The Information Diet concludes around this theme: “Washington isn’t the land of vast, radical changes, it’s a battleship waiting to be nudged in the right direction. Let the legions of information-obese fight on the front lines, and join me in nudging the small nuts and bolts that hold the ship together.” This week, I’m writing a post a day talking about those nuts and bolts. I hope you’ll join the discussion.
Today I want to talk about the Judicial branch of government – the one we rarely talk about in terms of online engagement, civic participation or heck, even transparency. But just because I don’t talk about it doesn’t mean that it isn’t important and worthy of attention.
The judicial system is different than the other two branches of government. Unlike the presidency and Congress, there are no requirements for a Supreme Court justice. Child labor laws not withstanding, the president can nominate an infant to be a supreme court justice and provided that they pass senate confirmation, they’ll grow up in a black robe. In that regard, the branch is actually more populist than the rest, but in practice, it’s far more elitist.
In order to practice law, you’ve got to become a lawyer. Sure, everyone has the right to defend themselves in a court of law, but they’ve got to study a lot of law in order to do it right. And while much of the actual federal law is available online for free, it’s the case that the important stuff – the precedents based on prior court decisions – called “case law” is not. I suspect there are few lawyers who would argue that you could be a relatively decent attorney without understanding case law.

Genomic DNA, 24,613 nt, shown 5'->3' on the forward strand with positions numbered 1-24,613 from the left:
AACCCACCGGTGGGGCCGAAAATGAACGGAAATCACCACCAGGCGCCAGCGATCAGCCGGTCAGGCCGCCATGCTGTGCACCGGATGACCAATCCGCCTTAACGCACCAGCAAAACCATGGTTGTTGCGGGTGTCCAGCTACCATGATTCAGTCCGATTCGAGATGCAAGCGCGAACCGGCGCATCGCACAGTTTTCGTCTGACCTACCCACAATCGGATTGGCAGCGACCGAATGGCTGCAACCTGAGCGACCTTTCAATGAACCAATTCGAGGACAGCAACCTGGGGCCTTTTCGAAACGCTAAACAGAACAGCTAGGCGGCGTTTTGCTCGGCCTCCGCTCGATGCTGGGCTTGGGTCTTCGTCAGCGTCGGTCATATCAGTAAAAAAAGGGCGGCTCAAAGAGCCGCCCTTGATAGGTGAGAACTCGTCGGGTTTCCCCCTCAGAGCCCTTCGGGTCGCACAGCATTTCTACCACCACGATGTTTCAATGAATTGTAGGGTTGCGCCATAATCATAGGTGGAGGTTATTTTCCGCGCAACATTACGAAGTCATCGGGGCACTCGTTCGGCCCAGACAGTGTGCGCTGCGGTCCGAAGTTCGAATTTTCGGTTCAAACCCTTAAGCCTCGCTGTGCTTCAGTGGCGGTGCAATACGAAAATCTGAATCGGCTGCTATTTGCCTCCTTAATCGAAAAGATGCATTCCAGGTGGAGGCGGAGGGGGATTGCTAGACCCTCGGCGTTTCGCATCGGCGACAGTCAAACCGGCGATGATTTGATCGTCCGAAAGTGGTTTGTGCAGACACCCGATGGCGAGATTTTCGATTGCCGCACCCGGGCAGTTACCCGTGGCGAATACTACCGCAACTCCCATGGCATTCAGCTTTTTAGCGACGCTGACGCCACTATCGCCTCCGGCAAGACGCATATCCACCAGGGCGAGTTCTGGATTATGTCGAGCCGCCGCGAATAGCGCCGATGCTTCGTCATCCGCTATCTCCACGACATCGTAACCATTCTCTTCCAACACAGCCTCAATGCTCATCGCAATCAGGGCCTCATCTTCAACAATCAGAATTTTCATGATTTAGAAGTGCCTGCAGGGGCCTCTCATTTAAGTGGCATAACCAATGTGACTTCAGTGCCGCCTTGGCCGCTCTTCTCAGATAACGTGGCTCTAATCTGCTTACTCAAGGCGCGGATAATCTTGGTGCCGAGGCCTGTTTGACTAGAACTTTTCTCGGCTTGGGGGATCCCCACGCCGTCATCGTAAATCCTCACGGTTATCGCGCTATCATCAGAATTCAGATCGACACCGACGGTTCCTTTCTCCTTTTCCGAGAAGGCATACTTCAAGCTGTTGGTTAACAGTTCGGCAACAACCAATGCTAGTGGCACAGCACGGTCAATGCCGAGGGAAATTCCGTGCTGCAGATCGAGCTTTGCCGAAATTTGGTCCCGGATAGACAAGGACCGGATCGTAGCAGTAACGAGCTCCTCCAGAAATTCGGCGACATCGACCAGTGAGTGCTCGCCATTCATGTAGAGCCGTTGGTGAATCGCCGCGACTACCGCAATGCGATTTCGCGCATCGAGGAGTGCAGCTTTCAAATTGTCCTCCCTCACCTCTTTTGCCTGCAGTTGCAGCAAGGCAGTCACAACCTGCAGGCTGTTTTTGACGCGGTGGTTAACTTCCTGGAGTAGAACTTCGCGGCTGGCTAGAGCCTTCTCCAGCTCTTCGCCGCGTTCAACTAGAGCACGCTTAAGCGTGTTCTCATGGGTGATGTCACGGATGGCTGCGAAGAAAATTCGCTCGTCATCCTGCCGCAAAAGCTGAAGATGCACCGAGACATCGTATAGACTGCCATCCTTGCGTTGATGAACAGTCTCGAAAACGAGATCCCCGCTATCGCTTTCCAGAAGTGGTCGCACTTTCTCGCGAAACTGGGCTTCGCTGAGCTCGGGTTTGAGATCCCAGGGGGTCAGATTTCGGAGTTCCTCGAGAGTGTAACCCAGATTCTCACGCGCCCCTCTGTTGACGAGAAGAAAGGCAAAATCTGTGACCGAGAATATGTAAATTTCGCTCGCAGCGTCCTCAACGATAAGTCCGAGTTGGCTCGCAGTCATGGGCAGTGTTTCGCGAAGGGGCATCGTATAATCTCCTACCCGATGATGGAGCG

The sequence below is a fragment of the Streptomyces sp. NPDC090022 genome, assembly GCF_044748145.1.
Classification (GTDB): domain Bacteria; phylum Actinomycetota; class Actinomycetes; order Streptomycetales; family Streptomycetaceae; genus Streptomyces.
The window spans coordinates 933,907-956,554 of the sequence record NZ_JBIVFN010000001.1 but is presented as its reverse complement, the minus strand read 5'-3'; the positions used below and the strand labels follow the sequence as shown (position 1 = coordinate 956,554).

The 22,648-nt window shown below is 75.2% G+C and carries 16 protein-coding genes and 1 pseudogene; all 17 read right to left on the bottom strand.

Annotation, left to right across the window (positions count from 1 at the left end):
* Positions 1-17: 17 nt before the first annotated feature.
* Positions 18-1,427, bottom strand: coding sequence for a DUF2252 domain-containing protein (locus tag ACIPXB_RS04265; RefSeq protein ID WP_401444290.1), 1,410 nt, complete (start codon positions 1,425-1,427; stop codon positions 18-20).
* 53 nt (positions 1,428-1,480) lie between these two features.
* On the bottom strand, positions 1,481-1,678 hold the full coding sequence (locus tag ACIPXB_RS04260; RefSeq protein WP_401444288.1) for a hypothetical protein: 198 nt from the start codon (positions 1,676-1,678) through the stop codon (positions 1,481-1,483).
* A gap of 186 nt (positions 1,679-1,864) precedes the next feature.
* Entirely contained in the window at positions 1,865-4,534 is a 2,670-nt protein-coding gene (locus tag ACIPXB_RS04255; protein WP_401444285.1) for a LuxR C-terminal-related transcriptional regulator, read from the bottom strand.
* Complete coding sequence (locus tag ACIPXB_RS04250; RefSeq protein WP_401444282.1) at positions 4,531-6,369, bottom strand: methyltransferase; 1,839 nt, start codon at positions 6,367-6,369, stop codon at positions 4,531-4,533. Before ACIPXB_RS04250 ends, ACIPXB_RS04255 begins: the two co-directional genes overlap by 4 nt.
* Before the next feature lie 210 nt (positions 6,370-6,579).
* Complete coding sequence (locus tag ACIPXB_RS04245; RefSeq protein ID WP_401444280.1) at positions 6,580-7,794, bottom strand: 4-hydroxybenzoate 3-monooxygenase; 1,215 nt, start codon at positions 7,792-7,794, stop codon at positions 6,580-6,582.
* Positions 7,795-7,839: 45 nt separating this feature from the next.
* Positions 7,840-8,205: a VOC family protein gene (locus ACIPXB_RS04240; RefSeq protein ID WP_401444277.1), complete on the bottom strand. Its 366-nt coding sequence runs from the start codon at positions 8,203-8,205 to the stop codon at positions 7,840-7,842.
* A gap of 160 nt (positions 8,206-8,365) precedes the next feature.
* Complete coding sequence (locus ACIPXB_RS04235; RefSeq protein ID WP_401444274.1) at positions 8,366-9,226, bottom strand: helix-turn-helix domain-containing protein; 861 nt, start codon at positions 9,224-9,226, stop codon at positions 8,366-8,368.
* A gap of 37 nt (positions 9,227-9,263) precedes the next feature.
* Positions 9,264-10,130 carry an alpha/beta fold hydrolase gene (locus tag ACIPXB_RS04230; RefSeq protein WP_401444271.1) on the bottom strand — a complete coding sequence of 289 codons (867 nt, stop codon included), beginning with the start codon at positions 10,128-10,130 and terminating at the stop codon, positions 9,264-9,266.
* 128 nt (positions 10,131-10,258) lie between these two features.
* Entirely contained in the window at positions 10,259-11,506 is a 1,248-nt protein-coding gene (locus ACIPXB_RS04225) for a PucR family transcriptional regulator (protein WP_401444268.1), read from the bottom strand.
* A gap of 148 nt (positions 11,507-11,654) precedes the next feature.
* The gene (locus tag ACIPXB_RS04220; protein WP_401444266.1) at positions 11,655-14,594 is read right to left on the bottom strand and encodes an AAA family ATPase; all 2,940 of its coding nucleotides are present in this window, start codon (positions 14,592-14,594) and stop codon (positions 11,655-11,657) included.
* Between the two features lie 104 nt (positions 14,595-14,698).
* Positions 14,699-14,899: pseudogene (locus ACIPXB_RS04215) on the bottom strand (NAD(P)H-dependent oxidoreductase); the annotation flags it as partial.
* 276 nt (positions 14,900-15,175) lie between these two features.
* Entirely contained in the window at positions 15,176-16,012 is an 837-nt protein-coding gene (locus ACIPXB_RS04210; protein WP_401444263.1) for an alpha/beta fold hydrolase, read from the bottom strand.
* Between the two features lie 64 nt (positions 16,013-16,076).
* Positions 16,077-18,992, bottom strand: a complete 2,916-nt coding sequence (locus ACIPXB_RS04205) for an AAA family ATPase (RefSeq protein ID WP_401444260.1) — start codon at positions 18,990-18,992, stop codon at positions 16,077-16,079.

Instead, most of our case law and other primary source material for the law has been locked behind paywalls and inside of for-pay law libraries owned by corporations like WestLaw. Our law is commoditizeable content. If you want access to electronic court records, even from the taxpayer funded, public agency, the Department of Justice, then you end up with some access problems. It’s a revenue opportunity, not a public good, and that’s no good.
Carl Malamud, the nation’s unofficial public advocate, noted three years ago that three retail services monopolize the legal market. The Administrative Office of the Courts pays 150 million taxpayer dollars to private corporations in order to access its own legal doccuments.
Why is this bad? In a knowledge economy, it’s knowledge of the law not guns that give us the ability to defend ourselves from government wrongdoing. If universal access to the Internet means universal access to knowledge, education and opportunity, then universal access to the law means universal access to justice.
This ought not to be a wonky cause for DC Open Gov insiders. Access to the complete law ought to be fundamental right, not something you have to pay for. Equal access to the law ensures equal treatment under the law. Open primary legal materials isn’t just a civil right, it’s the primary one.
When you look at it from that perspective, it makes things like SOPA/PIPA seem trivial. Malamud set up the Law.gov initiative to make this happen, but it needs more widespread public support. While heady, try and spend 20 minutes and give Malamud’s 20 minute talk on this your undivided attention. If you want to skip ahead, make sure you at least watch from the 12 minute mark.